As war in Gaza drags on, the U.S. weighs its options

Five months into the Israel-Hamas war, the U.S. interests at stake remain consistent. But coming presidential elections will sway American priorities in the Middle East.

Joe Biden at the White House after Gaza announcement
U.S. President Joe Biden at the White House in Washington, D.C., on March 1, 2024, after announcing his administration would begin airdropping humanitarian aid into Gaza. © Getty Images

In a nutshell

  • Heated U.S. debate on the Israel-Hamas war has not yet shifted policy
  • The conflict will alter the future of Israel-U.S. and Middle Eastern initiatives
  • The White House is unlikely to have much sway over Israel’s course of action

The war in Gaza, tragic as it is in humanitarian terms, has had a clarifying effect on the debate over the American military and diplomatic presence in the Middle East. Although relations between Washington and Jerusalem have sometimes been turbulent, especially as under former President Barack Obama, the biggest points of contention were swept aside the day Hamas attacked Israeli territory.

While views in the White House appear broadly unified, public opinion in the United States is divided. Through the end of 2023, according to one analysis, some one million Americans had taken part in nearly 2,600 demonstrations for both the Palestinian and Israeli causes. Foreign policy is usually not center stage when American soldiers are not deployed, as in Vietnam or Afghanistan. But the violence of the October 7, 2023, Hamas attack and Israel’s response have provoked heated debates on American college campuses and among voters and activists.

While emotions are running high, this unusual mobilization has so far had no impact on U.S. policy in the Middle East. Its fundamentals remain unchanged. As the Center for Strategic and International Studies (CSIS) defined them in 2022, these interests include four key points: “maintaining a favorable balance of power in the region, reducing the threat from terrorist organizations to the U.S. homeland and U.S. interests overseas, protecting freedom of navigation and access to oil, and preventing nuclear proliferation.”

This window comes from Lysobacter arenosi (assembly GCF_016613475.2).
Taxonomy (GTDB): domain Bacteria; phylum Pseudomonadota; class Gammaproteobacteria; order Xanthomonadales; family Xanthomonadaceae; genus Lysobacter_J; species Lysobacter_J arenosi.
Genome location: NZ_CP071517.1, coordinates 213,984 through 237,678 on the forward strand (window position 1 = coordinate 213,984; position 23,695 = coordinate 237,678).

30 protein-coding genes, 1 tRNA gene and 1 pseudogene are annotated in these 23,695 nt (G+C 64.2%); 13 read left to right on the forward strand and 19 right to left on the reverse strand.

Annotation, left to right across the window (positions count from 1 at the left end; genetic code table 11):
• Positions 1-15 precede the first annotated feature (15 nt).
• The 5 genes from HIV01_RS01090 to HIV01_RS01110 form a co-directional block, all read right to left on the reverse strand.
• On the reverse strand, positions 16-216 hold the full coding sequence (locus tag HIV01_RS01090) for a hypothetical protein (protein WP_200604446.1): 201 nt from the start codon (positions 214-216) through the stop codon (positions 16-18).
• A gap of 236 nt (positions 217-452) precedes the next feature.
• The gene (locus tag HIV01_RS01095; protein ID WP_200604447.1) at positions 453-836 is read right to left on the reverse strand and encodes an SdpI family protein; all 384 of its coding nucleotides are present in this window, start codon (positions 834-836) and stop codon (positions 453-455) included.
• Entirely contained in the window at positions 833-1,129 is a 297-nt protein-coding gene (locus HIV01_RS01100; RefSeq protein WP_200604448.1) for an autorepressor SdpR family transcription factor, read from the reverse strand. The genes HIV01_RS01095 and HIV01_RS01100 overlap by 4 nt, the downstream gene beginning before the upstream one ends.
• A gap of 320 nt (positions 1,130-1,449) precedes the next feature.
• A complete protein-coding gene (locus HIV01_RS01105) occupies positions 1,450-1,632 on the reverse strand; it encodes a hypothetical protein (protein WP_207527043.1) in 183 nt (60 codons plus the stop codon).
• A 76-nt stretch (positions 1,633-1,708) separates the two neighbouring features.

U.S. disappointment

The present war has shown that what matters is not always the degree of support from the White House but how Israeli authorities use it. On paper, the U.S. promotes the solution of two states living peacefully side by side. Following Washington’s prior recognition of Jerusalem as Israel’s capital in 2017 and the 2020 Abraham Accords – aimed at normalizing Israeli-Arab relations – the current administration has felt justified in expecting more from the conservative Israeli government of Prime Minister Benjamin Netanyahu, such as measures like a halt to West Bank settlement expansion or the maintenance of quiet at holy sites.

President Joe Biden has been disappointed with Israel’s current actions in Gaza, but not enough to change the existential nature of the relationship. Some conclude that Israeli diplomacy is abusing this support. “This blank check approach has to stop,” progressive senator Bernie Sanders said last November. The Netanyahu government’s behavior raises questions about a country that has often been deaf to foreign advice, even from its closest allies. “Immunity does not last forever,” Eldad Shavit, a former Israeli intelligence official, said in January.

More on the Israel-Hamas war

It is easy to foresee that the Israel-U.S. relationship will look different after the Gaza war. The seriousness of the conflict will not suddenly dissipate, and it could derail ambitious projects already in the works. Israeli Defense Minister Benny Gantz, for example, has discussed a regional air defense alliance against Iran, working closely with the Gulf monarchies. It will be hard to revive such a project after Gaza. The countries that signed the Abraham Accords (Bahrain, the United Arab Emirates, Sudan and Morocco) have not withdrawn from the agreement, but Arab public opinion has been deeply affected by the devastation in Gaza. CENTCOM’s mission to develop partnerships for regional stability will become more challenging.

Regional footprint

The military balance is complex for the U.S., which must now respond to repeated attacks on its bases in Syria and Iraq without expanding or intensifying the conflict. Most analysts believe that Iran and its militias are unwilling to push Israel and the U.S. to the limit. Many of its stated threats have not been carried out. The leader of the Tehran-backed Hezbollah, Hassan Nasrallah, is virulent in his rhetoric, but there is still no sign that he is pursuing a full-fledged conflict. Iran’s foreign minister, Hossein Amir-Abdollahian – who continues to claim that Tehran had nothing to do with the attacks against U.S. targets – also has no immediate interest in playing the cards in his deck. For now, it is more important to build solid diplomatic relations with Russia and China than to spark a doomed conflict with America.